When one should describe the typical Finn, we often hear following stereotypical things. Finns are shy, they love salmiakki and sauna, and can overcome any obstacles with their strong guts (sisu). Plus, Finns love sauna and getting drunk. Speaking of alcohol, this is troublesome especially during the midsummer eve, as we love swimming too.
So there you have one version of traditional Finnishness. But is this really true? To be honest, in the modern society we don’t rely on stereotypes, at least we shouldn’t. We shouldn’t describe Finnishness by the book, but make our own version of it from own experience. That’s what I’m going to do.
To me Finnishness means loving the nature, and being proud of ourselves/our customs. This might be due the fact that many countries don’t care/know about Finland, but when we are acknowledged internationally, we feel like achieved something relevant (We go to ‘torille’). Thus, we have formed a way to like the things we are good at like ice hockey. This can be seen, for example, in the latest UEFA 2021. Finland hasn’t been very good at football, but they did very well this year. Suddenly all Finnish people were watching and talking about football, even though they weren’t earlier into it. Paradoxically Finns are humble, but we secretly think ourselves better in some aspects. In addition to humility, Finns are quite law-abiding citizens, we respect education and our customs like sauna for example.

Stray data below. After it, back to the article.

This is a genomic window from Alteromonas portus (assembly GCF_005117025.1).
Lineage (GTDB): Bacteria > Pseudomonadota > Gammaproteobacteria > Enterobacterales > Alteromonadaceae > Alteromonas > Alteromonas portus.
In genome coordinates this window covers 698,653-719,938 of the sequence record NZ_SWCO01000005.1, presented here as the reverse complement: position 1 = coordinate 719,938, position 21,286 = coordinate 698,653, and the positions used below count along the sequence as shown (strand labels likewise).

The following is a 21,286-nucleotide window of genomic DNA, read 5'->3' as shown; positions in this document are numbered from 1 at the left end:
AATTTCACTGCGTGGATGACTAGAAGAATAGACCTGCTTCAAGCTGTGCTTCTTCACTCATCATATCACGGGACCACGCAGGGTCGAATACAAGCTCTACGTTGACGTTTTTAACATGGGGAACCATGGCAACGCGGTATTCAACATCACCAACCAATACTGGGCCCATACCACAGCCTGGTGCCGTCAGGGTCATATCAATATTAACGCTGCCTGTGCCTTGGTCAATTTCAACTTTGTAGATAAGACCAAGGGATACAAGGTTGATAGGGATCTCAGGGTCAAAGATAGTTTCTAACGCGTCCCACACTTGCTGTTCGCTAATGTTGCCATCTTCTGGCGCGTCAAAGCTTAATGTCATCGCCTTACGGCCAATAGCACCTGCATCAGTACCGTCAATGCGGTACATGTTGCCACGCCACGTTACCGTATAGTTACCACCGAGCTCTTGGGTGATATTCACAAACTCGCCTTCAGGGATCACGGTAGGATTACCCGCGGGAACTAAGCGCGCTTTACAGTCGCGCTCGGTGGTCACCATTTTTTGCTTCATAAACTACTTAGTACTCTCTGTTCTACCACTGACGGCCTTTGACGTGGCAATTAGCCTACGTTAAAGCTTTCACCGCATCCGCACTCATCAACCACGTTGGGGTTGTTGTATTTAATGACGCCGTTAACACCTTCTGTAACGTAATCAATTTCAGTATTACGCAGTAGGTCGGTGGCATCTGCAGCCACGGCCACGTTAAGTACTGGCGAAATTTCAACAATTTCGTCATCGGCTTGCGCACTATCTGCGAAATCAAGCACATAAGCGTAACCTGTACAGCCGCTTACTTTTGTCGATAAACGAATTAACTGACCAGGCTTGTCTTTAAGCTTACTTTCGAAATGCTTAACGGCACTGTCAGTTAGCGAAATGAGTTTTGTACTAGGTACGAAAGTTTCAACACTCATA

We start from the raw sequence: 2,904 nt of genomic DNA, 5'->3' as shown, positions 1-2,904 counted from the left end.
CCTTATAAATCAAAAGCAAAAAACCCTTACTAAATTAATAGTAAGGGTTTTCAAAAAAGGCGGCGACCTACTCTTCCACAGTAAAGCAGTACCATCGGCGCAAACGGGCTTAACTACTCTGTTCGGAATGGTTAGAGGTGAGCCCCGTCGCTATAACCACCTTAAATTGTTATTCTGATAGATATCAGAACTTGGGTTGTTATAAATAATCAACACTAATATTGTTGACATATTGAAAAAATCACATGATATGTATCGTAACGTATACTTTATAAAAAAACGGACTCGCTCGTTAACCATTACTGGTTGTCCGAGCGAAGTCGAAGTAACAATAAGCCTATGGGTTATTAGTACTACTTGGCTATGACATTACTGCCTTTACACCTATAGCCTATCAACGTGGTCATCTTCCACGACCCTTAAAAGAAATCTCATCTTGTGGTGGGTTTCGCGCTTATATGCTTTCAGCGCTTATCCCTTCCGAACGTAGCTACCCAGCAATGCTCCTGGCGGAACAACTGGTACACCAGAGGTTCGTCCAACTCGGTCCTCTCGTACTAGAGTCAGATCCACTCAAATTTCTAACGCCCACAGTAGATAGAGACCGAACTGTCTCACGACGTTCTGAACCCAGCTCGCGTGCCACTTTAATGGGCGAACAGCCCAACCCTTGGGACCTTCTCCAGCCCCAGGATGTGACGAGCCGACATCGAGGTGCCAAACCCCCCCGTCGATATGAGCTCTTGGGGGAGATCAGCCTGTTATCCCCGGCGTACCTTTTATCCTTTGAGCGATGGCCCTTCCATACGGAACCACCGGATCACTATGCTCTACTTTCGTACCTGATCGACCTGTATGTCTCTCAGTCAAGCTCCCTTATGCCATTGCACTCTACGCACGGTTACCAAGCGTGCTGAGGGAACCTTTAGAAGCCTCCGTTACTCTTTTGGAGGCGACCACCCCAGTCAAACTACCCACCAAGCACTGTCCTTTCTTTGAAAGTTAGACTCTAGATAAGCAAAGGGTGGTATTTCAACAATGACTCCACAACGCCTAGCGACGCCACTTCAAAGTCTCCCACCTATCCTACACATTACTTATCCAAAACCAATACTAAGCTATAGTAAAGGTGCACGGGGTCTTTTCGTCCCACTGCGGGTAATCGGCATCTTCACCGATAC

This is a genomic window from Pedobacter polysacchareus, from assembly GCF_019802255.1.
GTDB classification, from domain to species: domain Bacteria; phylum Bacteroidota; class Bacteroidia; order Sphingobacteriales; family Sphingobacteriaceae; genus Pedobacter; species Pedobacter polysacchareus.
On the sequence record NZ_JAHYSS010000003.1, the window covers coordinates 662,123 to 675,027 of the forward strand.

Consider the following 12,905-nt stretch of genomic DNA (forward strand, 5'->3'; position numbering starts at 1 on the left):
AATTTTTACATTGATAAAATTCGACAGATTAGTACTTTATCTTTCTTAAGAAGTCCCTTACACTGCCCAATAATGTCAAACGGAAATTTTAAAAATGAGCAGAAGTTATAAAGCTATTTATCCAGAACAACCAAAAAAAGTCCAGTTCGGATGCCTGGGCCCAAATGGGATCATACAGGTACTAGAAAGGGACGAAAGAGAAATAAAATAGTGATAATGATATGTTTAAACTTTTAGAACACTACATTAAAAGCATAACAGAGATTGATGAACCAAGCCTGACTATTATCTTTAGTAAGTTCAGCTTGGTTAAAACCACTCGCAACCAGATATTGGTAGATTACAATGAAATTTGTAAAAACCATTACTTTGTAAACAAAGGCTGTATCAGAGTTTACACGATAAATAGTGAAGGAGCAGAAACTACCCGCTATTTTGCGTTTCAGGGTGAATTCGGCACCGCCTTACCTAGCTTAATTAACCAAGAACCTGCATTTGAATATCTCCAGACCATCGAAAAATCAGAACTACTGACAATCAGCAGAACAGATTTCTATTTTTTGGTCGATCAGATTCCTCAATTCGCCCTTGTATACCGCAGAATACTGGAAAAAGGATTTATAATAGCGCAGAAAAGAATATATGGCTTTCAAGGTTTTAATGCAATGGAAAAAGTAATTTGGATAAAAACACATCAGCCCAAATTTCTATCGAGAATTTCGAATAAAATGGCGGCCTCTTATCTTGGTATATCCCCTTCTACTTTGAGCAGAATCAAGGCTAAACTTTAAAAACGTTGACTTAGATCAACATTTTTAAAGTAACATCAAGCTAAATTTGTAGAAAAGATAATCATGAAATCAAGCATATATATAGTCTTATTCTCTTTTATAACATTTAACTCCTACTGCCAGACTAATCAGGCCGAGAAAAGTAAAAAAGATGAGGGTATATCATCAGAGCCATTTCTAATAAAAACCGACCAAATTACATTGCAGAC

As the globalization has tied more countries together and mixed different cultures, Finnishness too has changed. Therefore, we all are not like described above. Not only due the globalization, but due the individuality in the center of today’s society – we want to separate from the mass. Not all Finns love sauna or drink alcohol or have a cottage to go during the summer. Some of us love living in the cities, brag about themselves, and might like things from other cultures closer to our heart. It all comes to our surroundings which make us what we are, and what we want to be like. We are influenced a lot by other countries and global trends, for example by American products, which changes ourselves and therefore Finnishness itself. This is by no means bad thing, it’s just the way it is.
In a summary, traditional Finnishness is about the stereotypes we all know. At its core, we are on a way to become this stereotyped Finn, because we are affected by our surroundings (our parents say that mämmi is good and make us eat it. So there’s potential we start to like it too). However, the globalization and our awareness of individuality has changed us to choose our own path, so Finns along with the Finnishness are constantly changing as they represent our people.
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